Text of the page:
Here at Don't Count On It Reviews, you can read reviews from different artists from different styles.
Saturday, June 8, 2013
Kwaidan - Make All The Hell of Dark Metal Bright (2013)
Country: Chicago, Illinois
Style: Dark Ambient/Drone
Kwaidan is a band who I first covered last year in a rather short little review dedicated to the work of André Foisy. Since it was a live recording, it was sort of difficult to really get a vibe for what the trio was really going for at the time and I said that I would love to hear what they would do in a studio setting. Well, the time has come to finally tell you about what that band did in a studio.
While the debut live recording was dark and very ambient based, this album really expands that into something far more engaging. I know it can be rather hard to understand whenever I say that an ambient based record can be engaging because, if it's ambient and devoid of melody or rhythm, how can a listener really engage with it. Sure they can be absorbed with it and become hypnotized or entranced with it, but you can't really say that you are vibing off the record like you would a pop or rock based record. In many cases I say that ambient records can engage you, and while those record usually don't contain any sort of percussion instruments, it is possible to really interact with them, and this record is a prime example of an ambient based recording being fully engaging. Because of Foisy's tenure in Locrian, he obviously knows how to create drone based music that pushes boundaries and that can actually grab people who many otherwise not listen to drone based music - and even though I would primarily call this record ambient, it is certainly droning as well (God, I feel like I'm running around in circles here, so I'll stop rambling like this!).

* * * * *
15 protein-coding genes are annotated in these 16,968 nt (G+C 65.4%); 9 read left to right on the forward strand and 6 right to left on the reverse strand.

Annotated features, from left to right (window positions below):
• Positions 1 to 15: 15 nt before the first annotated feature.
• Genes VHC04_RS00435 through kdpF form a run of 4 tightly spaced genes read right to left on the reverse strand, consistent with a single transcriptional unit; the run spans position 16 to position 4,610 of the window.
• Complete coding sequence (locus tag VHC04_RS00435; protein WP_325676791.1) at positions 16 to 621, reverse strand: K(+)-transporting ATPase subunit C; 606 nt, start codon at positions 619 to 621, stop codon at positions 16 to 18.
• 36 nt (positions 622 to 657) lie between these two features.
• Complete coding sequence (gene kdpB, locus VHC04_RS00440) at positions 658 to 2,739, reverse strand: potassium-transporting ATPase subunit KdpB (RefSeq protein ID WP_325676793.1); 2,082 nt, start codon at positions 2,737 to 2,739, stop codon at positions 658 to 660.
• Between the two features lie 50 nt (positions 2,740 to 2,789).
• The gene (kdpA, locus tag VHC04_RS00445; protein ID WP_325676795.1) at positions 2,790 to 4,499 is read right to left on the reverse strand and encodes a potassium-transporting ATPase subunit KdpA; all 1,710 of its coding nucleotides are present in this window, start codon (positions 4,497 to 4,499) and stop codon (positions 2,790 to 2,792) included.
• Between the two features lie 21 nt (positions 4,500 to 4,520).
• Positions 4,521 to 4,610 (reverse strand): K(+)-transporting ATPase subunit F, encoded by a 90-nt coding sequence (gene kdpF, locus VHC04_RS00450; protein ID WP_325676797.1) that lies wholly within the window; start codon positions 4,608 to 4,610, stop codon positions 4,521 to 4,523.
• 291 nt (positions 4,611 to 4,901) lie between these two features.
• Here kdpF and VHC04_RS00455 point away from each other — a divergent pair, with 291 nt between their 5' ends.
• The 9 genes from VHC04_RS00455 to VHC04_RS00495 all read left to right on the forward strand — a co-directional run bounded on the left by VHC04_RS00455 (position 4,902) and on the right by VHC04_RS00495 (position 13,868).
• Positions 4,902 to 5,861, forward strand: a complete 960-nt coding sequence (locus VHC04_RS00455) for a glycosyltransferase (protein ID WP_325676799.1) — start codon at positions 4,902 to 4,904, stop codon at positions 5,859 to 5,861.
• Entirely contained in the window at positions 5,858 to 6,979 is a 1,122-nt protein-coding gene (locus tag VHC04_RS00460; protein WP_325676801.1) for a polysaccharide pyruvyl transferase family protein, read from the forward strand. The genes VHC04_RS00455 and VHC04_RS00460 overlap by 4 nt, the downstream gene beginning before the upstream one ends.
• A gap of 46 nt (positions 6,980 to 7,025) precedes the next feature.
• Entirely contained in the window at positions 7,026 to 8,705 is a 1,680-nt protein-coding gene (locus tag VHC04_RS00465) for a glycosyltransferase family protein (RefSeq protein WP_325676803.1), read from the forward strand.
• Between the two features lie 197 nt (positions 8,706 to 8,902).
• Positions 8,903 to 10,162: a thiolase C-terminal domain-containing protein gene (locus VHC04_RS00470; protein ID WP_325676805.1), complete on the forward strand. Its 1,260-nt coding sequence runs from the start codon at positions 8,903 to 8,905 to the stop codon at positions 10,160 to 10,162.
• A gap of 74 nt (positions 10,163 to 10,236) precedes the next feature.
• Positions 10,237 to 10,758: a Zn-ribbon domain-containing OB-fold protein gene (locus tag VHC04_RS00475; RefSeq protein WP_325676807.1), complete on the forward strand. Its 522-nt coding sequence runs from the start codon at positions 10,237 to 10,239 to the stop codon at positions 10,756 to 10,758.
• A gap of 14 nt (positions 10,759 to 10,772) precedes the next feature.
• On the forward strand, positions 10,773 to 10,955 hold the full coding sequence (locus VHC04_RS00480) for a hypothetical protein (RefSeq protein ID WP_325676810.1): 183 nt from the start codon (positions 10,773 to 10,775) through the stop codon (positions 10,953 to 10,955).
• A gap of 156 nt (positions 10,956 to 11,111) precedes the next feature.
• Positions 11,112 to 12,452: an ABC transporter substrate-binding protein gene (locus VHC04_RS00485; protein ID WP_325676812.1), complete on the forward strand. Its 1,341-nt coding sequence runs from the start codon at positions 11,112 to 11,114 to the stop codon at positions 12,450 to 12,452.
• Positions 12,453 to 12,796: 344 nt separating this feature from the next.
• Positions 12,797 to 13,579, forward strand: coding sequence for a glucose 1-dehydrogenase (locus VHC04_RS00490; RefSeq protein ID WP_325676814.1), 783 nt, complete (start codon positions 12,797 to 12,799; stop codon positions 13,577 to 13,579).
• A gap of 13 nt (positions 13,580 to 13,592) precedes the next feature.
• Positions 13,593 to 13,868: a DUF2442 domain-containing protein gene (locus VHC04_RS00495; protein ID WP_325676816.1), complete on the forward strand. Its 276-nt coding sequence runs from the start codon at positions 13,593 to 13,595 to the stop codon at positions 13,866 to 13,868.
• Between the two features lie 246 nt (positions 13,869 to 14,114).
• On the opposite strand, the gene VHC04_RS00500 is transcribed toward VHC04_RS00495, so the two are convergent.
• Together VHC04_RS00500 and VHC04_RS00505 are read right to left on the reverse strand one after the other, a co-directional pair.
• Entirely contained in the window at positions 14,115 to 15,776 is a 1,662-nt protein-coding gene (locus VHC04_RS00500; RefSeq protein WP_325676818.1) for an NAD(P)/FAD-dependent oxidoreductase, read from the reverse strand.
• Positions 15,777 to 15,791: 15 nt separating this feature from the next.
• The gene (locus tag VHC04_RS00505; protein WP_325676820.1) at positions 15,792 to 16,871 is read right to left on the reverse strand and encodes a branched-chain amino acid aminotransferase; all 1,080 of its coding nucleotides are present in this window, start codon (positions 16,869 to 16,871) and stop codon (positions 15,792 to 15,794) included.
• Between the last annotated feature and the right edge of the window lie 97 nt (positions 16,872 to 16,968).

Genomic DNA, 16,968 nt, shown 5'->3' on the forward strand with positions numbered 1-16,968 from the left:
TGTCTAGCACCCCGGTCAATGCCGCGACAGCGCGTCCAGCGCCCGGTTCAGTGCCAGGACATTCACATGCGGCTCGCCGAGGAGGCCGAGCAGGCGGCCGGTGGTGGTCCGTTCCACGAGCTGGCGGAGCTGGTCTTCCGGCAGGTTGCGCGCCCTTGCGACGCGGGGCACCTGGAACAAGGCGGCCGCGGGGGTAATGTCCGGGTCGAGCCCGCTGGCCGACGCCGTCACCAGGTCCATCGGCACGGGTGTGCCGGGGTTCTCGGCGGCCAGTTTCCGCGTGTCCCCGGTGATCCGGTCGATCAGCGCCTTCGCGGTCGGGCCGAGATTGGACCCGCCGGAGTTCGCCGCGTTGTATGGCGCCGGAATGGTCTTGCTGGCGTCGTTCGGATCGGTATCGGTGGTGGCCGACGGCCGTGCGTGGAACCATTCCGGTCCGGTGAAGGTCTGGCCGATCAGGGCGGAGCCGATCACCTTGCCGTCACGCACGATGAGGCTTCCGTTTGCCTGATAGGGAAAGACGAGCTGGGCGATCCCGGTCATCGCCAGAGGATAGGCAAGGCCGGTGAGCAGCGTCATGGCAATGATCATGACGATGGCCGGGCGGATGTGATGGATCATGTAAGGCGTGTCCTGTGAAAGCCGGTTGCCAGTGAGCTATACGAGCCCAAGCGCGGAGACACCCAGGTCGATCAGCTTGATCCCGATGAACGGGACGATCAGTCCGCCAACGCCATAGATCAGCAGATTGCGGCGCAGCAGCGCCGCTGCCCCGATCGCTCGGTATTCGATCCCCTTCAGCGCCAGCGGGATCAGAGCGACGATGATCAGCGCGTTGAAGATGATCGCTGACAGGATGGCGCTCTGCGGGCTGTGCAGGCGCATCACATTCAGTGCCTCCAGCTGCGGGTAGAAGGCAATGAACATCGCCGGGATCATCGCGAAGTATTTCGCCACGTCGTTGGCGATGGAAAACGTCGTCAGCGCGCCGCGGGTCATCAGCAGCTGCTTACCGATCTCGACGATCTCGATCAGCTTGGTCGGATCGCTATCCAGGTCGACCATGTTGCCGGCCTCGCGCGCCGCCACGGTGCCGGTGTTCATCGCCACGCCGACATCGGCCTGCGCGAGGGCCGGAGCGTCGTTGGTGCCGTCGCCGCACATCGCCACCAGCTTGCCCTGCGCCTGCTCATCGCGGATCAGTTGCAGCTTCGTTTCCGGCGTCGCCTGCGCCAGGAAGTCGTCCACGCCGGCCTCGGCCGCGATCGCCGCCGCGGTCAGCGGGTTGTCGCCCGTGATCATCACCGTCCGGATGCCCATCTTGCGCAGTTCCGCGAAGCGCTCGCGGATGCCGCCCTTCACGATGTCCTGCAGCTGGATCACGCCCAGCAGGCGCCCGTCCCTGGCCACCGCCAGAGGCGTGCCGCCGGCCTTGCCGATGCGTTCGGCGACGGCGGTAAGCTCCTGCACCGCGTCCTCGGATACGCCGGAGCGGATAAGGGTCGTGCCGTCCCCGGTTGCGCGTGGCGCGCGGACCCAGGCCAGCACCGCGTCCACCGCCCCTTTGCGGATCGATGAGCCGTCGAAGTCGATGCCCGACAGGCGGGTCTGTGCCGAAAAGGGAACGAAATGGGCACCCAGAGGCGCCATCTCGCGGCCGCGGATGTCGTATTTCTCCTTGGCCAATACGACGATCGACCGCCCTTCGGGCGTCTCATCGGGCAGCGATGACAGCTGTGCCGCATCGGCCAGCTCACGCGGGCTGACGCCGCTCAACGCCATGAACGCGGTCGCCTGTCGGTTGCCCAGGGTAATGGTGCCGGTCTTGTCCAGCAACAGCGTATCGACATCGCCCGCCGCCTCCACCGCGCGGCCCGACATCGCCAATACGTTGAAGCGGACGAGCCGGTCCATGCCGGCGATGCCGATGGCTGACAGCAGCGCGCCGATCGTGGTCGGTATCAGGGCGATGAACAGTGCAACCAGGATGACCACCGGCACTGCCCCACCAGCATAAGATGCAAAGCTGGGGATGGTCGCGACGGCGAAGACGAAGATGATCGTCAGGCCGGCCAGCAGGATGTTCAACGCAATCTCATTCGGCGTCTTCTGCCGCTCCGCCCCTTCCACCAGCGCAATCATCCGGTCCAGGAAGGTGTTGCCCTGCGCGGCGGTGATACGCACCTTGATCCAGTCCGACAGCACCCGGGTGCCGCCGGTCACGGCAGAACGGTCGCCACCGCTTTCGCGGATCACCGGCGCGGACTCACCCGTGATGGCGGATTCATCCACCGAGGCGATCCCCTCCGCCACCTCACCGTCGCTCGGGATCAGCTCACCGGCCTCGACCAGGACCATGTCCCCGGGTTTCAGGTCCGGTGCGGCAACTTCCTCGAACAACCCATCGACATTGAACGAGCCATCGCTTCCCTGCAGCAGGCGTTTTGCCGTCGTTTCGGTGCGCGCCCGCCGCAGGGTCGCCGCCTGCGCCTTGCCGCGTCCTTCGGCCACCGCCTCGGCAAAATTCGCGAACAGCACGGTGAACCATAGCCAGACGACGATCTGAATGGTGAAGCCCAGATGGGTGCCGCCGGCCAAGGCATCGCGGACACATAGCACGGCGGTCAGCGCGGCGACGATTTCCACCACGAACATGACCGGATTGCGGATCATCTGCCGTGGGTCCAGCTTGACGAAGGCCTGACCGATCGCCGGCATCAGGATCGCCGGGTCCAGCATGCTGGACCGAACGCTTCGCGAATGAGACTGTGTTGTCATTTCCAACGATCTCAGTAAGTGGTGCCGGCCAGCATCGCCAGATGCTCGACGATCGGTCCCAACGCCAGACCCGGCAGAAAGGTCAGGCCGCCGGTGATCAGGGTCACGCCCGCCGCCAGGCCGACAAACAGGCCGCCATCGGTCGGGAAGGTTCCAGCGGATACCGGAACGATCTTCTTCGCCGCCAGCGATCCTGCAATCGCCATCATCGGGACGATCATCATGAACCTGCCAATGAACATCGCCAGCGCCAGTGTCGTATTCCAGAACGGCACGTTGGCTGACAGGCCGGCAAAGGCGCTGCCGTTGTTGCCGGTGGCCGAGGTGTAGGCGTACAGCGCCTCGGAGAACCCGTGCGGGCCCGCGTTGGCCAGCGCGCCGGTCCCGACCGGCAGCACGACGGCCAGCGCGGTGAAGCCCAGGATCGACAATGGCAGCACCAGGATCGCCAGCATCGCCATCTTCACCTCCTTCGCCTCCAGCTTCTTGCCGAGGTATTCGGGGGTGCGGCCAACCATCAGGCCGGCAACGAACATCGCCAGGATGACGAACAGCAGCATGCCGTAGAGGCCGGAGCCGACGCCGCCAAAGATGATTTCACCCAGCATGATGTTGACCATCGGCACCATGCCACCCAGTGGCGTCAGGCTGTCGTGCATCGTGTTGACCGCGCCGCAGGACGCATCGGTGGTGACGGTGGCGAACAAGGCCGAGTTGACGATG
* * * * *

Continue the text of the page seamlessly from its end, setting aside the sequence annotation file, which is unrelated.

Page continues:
The six tracks that make up this album is easily some of the best ambient-drone I've heard in a long time. The opening trio of tracks, which make up the Three Empty Rooms of Light and Space trilogy, really progress and flow into one another which I think is a great way to open up the album. While the opener and first part of the trilogy, Evening Bell is truly a spacious and low-key track, Gateless Gate picks things up with some interesting percussion playing and some really spacious guitar lines before settling back down on Ostension. In a way I'm inclined to mention post-rock because of the way the tracks manage to ascend and descend with such clarity and subtlety; and there were a couple of guitar lines that did bring to mind the build-ups that are found so often in post-rock groups. But this trio of tracks is far more pensive and reflective than any post-rock group I've ever heard. Even when things get louder, like when the drums begin to actually play rhythms, it's hard to say it ever moves past the realms of meditative calmness.
The last three tracks take things into a slightly more "accessible" direction, at least from my point of view. If such a thing could exist as an ambient ballad, it would be The Iceberg and Its Shadow on this record. I'd call it a ballad simply because of the more melancholic atmosphere that is used throughout the track. It's incredibly somber, even for the album, with piercing piano keys, spacey atmospherics, and some rather off-putting low-end drones dominating the three minutes it's available to be heard. The final two tracks are, in my opinion, two of the best tracks I've heard all year. The bleakness of Space As Support and the more uplifting (in a sense) of closer The Sound of This Bell really just encapsulate everything I want to hear from a record. That's not to discredit the rest of the album (or even any other album I've heard this year for that matter) but these two tracks give me exactly what I crave from music at this point in time. These two tracks manage to take me to the pits of despair and then bring me back up again within the course of about nineteen minutes, and by god if I don't want to just replay those two tracks over and over again!
So yeah, you should get by now that I thought this album was just amazing. It manages to cover a pretty wide spectrum of emotions and tones throughout it's six tracks and bring me to a place that I have not been taken to by another record, ever. It's great, and even though I wish that everyone would go out and listen to this album as soon as possible, I know that this sort of stuff is not for everyone. Fans of experimental music should definitely seek this one out though, one of the year's best.
Overall Score: 9.5
Highlights: Every Track Is A Highlight